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+ * pcc-cpufreq.txt - PCC interface documentation
+ *
+ * Copyright (C) 2009 Red Hat, Matthew Garrett <mjg@redhat.com>
+ * Copyright (C) 2009 Hewlett-Packard Development Company, L.P.
+ * Nagananda Chumbalkar <nagananda.chumbalkar@hp.com>
+ *
+ * ~~~~~~~~~~~~~~~~~~~~~~~~~~~~~~~~~~~~~~~~~~~~~~~~~~~~~~~~~~~~~~~~~~~~~~~~~~
+ *
+ * This program is free software; you can redistribute it and/or modify
+ * it under the terms of the GNU General Public License as published by
+ * the Free Software Foundation; version 2 of the License.
+ *
+ * This program is distributed in the hope that it will be useful, but
+ * WITHOUT ANY WARRANTY; without even the implied warranty of
+ * INFRINGEMENT. See the GNU General Public License for more details.
+ *
+ * You should have received a copy of the GNU General Public License along
+ * with this program; if not, write to the Free Software Foundation, Inc.,
+ * 675 Mass Ave, Cambridge, MA 02139, USA.
+ *
+ * ~~~~~~~~~~~~~~~~~~~~~~~~~~~~~~~~~~~~~~~~~~~~~~~~~~~~~~~~~~~~~~~~~~~~~~~~~~
+ */
+ Processor Clocking Control Driver
+ ---------------------------------
+1. Introduction
+1.1 PCC interface
+1.1.1 Get Average Frequency
+1.1.2 Set Desired Frequency
+1.2 Platforms affected
+2. Driver and /sys details
+2.1 scaling_available_frequencies
+2.2 cpuinfo_transition_latency
+2.3 cpuinfo_cur_freq
+2.4 related_cpus
+3. Caveats
+1. Introduction:
+Processor Clocking Control (PCC) is an interface between the platform
+firmware and OSPM. It is a mechanism for coordinating processor
+performance (ie: frequency) between the platform firmware and the OS.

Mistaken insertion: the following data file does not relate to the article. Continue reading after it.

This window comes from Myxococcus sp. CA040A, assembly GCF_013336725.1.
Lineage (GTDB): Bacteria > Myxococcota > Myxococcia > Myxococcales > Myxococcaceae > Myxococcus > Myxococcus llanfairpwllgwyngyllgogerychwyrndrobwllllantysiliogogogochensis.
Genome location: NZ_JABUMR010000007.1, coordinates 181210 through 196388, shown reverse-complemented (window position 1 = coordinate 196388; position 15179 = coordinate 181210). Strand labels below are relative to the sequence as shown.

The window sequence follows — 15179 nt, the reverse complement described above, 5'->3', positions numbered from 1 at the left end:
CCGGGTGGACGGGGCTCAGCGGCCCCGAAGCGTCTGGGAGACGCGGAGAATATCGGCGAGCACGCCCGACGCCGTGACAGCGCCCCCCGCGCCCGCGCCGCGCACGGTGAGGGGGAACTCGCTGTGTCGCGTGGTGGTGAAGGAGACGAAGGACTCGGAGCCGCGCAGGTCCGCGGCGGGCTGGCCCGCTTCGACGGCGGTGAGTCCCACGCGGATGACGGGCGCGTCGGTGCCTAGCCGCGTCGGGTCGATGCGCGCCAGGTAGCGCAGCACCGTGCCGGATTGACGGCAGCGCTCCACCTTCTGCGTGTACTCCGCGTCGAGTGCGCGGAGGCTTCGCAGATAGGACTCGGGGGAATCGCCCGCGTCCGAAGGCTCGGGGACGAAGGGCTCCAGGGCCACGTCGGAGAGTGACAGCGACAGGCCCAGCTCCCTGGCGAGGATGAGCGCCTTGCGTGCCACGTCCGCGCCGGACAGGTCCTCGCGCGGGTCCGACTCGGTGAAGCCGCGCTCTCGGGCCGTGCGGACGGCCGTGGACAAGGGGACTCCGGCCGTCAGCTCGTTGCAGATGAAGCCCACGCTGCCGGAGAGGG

+The PCC driver (pcc-cpufreq) allows OSPM to take advantage of the PCC
+OS utilizes the PCC interface to inform platform firmware what frequency the
+OS wants for a logical processor. The platform firmware attempts to achieve
+the requested frequency. If the request for the target frequency could not be
+satisfied by platform firmware, then it usually means that power budget
+conditions are in place, and "power capping" is taking place.
+1.1 PCC interface:
+The complete PCC specification is available here:
+PCC relies on a shared memory region that provides a channel for communication
+between the OS and platform firmware. PCC also implements a "doorbell" that
+is used by the OS to inform the platform firmware that a command has been
+The ACPI PCCH() method is used to discover the location of the PCC shared
+memory region. The shared memory region header contains the "command" and
+"status" interface. PCCH() also contains details on how to access the platform
+The following commands are supported by the PCC interface:
+* Get Average Frequency